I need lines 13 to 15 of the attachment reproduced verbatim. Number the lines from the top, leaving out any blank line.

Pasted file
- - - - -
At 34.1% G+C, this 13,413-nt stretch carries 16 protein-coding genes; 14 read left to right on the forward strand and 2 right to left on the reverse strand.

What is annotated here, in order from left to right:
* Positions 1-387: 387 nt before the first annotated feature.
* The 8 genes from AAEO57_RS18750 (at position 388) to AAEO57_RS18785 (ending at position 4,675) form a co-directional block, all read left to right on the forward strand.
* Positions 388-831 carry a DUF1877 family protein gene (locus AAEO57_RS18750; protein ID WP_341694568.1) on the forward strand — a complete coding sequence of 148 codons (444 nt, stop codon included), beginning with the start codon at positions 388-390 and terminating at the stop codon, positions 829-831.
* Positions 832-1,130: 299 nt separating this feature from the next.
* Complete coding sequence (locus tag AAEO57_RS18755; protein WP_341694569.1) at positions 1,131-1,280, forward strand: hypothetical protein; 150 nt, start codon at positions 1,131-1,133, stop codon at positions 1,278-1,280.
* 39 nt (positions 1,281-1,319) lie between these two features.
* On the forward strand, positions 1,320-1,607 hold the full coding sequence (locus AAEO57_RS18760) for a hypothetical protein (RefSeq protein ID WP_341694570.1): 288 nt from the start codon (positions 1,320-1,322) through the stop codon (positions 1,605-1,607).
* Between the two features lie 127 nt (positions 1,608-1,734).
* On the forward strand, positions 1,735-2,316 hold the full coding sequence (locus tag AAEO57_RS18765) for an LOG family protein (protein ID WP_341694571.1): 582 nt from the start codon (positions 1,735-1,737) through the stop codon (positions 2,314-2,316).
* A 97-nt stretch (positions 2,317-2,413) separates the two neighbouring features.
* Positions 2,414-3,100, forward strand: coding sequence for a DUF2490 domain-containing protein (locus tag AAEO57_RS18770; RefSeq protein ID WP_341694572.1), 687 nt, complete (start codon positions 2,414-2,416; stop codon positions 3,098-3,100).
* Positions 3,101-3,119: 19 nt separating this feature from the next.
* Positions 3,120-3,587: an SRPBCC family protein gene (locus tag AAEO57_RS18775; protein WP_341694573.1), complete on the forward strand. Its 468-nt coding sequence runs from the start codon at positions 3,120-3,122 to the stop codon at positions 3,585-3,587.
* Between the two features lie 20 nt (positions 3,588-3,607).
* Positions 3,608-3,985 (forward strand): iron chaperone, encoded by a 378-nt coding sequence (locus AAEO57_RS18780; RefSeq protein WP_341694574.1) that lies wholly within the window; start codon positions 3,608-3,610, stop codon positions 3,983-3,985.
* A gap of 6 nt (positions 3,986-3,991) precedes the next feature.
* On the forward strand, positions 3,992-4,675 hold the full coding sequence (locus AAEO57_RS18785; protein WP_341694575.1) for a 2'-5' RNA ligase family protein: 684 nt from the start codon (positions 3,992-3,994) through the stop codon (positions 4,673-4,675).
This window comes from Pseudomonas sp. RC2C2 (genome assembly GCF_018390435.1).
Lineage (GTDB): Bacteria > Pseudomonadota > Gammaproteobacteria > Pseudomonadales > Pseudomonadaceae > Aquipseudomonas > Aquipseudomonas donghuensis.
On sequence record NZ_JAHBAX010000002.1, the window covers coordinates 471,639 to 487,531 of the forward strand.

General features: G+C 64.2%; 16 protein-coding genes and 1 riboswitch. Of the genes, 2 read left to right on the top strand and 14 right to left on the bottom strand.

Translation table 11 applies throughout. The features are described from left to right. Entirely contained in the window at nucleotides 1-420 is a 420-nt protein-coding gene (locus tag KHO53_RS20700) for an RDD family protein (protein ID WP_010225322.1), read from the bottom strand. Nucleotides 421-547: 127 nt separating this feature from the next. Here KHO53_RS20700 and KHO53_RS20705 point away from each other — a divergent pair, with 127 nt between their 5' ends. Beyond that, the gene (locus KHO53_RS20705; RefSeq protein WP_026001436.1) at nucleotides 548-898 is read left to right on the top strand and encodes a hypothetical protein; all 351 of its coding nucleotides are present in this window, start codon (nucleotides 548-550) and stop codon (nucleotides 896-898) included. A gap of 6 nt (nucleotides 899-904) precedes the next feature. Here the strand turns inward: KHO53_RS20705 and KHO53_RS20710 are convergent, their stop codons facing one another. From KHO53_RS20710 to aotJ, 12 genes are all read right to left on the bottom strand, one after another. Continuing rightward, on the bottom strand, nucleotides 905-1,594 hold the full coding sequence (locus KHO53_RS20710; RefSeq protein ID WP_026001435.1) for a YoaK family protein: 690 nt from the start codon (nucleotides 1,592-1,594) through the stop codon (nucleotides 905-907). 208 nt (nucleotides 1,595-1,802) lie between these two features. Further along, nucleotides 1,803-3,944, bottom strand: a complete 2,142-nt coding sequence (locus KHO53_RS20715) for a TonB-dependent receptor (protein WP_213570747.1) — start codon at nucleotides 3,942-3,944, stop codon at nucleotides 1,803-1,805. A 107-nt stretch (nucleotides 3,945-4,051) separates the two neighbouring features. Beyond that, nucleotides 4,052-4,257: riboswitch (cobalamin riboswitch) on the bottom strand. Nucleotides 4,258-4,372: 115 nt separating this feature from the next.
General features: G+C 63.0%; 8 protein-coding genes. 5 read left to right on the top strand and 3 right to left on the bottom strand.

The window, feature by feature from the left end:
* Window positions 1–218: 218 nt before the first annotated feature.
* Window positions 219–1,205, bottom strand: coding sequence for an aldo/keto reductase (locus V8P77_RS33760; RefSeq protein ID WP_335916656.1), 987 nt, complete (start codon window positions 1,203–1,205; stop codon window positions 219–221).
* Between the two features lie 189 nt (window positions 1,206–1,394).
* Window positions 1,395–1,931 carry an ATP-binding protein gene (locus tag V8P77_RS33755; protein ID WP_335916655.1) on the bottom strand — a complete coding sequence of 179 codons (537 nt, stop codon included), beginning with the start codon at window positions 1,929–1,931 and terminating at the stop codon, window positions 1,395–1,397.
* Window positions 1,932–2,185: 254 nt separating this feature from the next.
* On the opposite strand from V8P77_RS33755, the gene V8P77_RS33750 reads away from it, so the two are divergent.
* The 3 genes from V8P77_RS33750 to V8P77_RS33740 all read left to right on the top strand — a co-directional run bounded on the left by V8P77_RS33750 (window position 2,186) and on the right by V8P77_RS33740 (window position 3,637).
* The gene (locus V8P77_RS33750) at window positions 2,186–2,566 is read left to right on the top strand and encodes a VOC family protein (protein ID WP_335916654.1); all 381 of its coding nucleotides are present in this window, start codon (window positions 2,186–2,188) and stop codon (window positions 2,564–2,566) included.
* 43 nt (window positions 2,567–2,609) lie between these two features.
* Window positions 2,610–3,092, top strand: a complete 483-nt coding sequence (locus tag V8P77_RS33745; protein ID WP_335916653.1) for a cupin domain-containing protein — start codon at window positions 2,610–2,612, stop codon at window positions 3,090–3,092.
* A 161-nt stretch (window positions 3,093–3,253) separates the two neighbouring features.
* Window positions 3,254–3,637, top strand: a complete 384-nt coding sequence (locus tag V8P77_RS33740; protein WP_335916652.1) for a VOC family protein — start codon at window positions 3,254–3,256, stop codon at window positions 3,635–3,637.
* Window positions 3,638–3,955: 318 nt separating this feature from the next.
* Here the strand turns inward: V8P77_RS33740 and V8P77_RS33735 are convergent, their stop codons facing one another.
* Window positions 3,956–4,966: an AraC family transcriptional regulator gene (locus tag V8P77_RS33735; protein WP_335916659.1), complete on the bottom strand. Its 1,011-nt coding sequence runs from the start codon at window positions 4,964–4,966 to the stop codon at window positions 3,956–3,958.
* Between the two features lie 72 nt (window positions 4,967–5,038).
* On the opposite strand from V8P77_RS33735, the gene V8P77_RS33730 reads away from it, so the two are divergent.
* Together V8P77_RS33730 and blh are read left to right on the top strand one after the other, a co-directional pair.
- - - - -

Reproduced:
* Positions 2,414-3,100, forward strand: coding sequence for a DUF2490 domain-containing protein (locus tag AAEO57_RS18770; RefSeq protein ID WP_341694572.1), 687 nt, complete (start codon positions 2,414-2,416; stop codon positions 3,098-3,100).
* Positions 3,101-3,119: 19 nt separating this feature from the next.
* Positions 3,120-3,587: an SRPBCC family protein gene (locus tag AAEO57_RS18775; protein WP_341694573.1), complete on the forward strand. Its 468-nt coding sequence runs from the start codon at positions 3,120-3,122 to the stop codon at positions 3,585-3,587.